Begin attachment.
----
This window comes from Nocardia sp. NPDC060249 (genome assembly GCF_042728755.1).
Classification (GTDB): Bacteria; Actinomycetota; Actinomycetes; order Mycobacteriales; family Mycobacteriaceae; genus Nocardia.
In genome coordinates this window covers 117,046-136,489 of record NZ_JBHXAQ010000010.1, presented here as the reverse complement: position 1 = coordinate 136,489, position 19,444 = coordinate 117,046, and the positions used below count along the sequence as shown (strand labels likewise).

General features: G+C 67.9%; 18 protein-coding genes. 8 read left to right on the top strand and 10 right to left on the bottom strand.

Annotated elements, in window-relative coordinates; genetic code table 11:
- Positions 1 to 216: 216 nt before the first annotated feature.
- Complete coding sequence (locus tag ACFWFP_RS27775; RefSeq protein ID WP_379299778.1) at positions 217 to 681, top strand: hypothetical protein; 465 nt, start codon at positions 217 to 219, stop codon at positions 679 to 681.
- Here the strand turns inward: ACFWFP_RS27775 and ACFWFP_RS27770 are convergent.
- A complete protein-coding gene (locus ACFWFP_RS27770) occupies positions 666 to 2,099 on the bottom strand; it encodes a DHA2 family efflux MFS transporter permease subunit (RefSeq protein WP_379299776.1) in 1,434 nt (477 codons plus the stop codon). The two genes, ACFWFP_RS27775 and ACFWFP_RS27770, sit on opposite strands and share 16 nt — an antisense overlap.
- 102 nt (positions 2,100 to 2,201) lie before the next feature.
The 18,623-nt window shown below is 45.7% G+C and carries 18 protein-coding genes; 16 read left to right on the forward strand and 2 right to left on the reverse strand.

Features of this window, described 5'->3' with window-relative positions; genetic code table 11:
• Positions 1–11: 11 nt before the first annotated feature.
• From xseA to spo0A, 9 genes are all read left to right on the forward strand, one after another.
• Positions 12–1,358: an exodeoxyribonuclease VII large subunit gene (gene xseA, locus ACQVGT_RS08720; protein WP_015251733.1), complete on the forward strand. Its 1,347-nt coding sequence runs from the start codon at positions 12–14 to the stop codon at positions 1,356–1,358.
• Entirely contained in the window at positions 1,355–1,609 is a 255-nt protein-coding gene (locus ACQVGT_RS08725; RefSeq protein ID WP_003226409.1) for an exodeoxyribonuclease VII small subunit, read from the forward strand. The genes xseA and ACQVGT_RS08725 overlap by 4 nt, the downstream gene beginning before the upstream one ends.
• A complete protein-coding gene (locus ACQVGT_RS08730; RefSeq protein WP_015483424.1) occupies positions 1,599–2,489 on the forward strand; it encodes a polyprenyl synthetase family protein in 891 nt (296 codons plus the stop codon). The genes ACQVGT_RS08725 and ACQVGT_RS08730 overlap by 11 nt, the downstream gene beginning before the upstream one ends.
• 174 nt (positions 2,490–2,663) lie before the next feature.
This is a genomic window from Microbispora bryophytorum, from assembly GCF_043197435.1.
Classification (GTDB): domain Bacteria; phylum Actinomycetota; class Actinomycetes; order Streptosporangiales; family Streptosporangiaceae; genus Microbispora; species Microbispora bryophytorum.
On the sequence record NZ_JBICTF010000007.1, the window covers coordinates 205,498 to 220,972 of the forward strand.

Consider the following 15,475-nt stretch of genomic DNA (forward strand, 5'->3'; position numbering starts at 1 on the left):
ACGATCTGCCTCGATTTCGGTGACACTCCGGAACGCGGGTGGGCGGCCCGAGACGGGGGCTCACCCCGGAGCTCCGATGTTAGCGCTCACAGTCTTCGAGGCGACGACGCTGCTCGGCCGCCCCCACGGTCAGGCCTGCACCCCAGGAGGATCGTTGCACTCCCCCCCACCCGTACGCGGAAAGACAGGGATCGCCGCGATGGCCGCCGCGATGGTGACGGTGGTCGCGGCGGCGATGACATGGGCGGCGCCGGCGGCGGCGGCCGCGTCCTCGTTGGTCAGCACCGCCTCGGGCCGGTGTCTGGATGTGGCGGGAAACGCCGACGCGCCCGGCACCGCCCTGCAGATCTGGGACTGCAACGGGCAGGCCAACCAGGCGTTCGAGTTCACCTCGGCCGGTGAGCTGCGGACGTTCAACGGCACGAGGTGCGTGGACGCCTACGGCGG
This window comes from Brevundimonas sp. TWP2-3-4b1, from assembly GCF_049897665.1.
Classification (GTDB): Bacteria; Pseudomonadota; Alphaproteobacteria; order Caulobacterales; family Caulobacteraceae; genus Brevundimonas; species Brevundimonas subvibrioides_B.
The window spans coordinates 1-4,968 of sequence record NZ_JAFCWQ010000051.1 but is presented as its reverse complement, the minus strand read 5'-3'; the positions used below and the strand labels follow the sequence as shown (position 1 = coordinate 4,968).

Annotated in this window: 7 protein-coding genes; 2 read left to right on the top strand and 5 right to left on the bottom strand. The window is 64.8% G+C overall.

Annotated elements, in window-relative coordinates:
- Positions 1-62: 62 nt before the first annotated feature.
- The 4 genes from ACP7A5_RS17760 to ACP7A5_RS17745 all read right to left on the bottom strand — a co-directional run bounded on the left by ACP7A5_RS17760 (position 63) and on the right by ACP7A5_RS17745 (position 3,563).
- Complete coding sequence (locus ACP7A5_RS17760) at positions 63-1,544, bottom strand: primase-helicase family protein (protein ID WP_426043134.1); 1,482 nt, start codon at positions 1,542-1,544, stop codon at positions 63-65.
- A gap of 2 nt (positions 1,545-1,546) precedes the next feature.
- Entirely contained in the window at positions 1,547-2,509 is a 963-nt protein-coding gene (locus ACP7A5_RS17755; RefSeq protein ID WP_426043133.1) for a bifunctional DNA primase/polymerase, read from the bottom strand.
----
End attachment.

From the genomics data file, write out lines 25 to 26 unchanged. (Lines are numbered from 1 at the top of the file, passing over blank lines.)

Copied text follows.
Classification (GTDB): Bacteria; Pseudomonadota; Alphaproteobacteria; order Caulobacterales; family Caulobacteraceae; genus Brevundimonas; species Brevundimonas subvibrioides_B.
The window spans coordinates 1-4,968 of sequence record NZ_JAFCWQ010000051.1 but is presented as its reverse complement, the minus strand read 5'-3'; the positions used below and the strand labels follow the sequence as shown (position 1 = coordinate 4,968).